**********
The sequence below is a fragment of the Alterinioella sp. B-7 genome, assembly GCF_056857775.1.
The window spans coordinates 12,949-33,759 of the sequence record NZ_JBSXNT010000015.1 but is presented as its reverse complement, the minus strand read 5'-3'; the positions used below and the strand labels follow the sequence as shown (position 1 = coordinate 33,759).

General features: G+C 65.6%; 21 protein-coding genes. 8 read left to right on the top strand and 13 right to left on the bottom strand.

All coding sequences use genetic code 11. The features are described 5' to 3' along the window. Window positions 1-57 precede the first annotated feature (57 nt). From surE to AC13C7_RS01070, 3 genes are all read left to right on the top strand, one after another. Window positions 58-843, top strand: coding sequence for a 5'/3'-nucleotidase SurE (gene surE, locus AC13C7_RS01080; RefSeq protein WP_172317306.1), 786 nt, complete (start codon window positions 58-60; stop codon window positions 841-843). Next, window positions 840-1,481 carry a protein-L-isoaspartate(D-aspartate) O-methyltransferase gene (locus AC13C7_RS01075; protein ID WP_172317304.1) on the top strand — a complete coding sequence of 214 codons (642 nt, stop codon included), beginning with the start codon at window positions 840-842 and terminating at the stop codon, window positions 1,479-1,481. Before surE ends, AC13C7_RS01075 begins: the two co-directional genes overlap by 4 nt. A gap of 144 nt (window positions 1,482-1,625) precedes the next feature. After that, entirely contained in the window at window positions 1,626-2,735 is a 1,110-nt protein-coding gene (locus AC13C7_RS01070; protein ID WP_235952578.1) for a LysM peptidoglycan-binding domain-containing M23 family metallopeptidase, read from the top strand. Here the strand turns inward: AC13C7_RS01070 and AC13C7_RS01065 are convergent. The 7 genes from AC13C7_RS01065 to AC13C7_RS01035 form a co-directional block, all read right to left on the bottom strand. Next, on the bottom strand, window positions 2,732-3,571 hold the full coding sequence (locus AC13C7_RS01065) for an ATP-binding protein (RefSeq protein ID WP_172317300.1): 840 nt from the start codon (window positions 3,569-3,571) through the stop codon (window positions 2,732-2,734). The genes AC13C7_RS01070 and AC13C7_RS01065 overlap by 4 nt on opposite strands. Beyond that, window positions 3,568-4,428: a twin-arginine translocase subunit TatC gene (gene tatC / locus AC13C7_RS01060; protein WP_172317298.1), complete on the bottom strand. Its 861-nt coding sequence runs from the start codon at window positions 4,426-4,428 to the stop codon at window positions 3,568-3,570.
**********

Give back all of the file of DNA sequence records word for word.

The sequence below is a fragment of the Alterinioella sp. B-7 genome, assembly GCF_056857775.1.
The window spans coordinates 12,949-33,759 of the sequence record NZ_JBSXNT010000015.1 but is presented as its reverse complement, the minus strand read 5'-3'; the positions used below and the strand labels follow the sequence as shown (position 1 = coordinate 33,759).

General features: G+C 65.6%; 21 protein-coding genes. 8 read left to right on the top strand and 13 right to left on the bottom strand.

All coding sequences use genetic code 11. The features are described 5' to 3' along the window. Window positions 1-57 precede the first annotated feature (57 nt). From surE to AC13C7_RS01070, 3 genes are all read left to right on the top strand, one after another. Window positions 58-843, top strand: coding sequence for a 5'/3'-nucleotidase SurE (gene surE, locus AC13C7_RS01080; RefSeq protein WP_172317306.1), 786 nt, complete (start codon window positions 58-60; stop codon window positions 841-843). Next, window positions 840-1,481 carry a protein-L-isoaspartate(D-aspartate) O-methyltransferase gene (locus AC13C7_RS01075; protein ID WP_172317304.1) on the top strand — a complete coding sequence of 214 codons (642 nt, stop codon included), beginning with the start codon at window positions 840-842 and terminating at the stop codon, window positions 1,479-1,481. Before surE ends, AC13C7_RS01075 begins: the two co-directional genes overlap by 4 nt. A gap of 144 nt (window positions 1,482-1,625) precedes the next feature. After that, entirely contained in the window at window positions 1,626-2,735 is a 1,110-nt protein-coding gene (locus AC13C7_RS01070; protein ID WP_235952578.1) for a LysM peptidoglycan-binding domain-containing M23 family metallopeptidase, read from the top strand. Here the strand turns inward: AC13C7_RS01070 and AC13C7_RS01065 are convergent. The 7 genes from AC13C7_RS01065 to AC13C7_RS01035 form a co-directional block, all read right to left on the bottom strand. Next, on the bottom strand, window positions 2,732-3,571 hold the full coding sequence (locus AC13C7_RS01065) for an ATP-binding protein (RefSeq protein ID WP_172317300.1): 840 nt from the start codon (window positions 3,569-3,571) through the stop codon (window positions 2,732-2,734). The genes AC13C7_RS01070 and AC13C7_RS01065 overlap by 4 nt on opposite strands. Beyond that, window positions 3,568-4,428: a twin-arginine translocase subunit TatC gene (gene tatC / locus AC13C7_RS01060; protein WP_172317298.1), complete on the bottom strand. Its 861-nt coding sequence runs from the start codon at window positions 4,426-4,428 to the stop codon at window positions 3,568-3,570.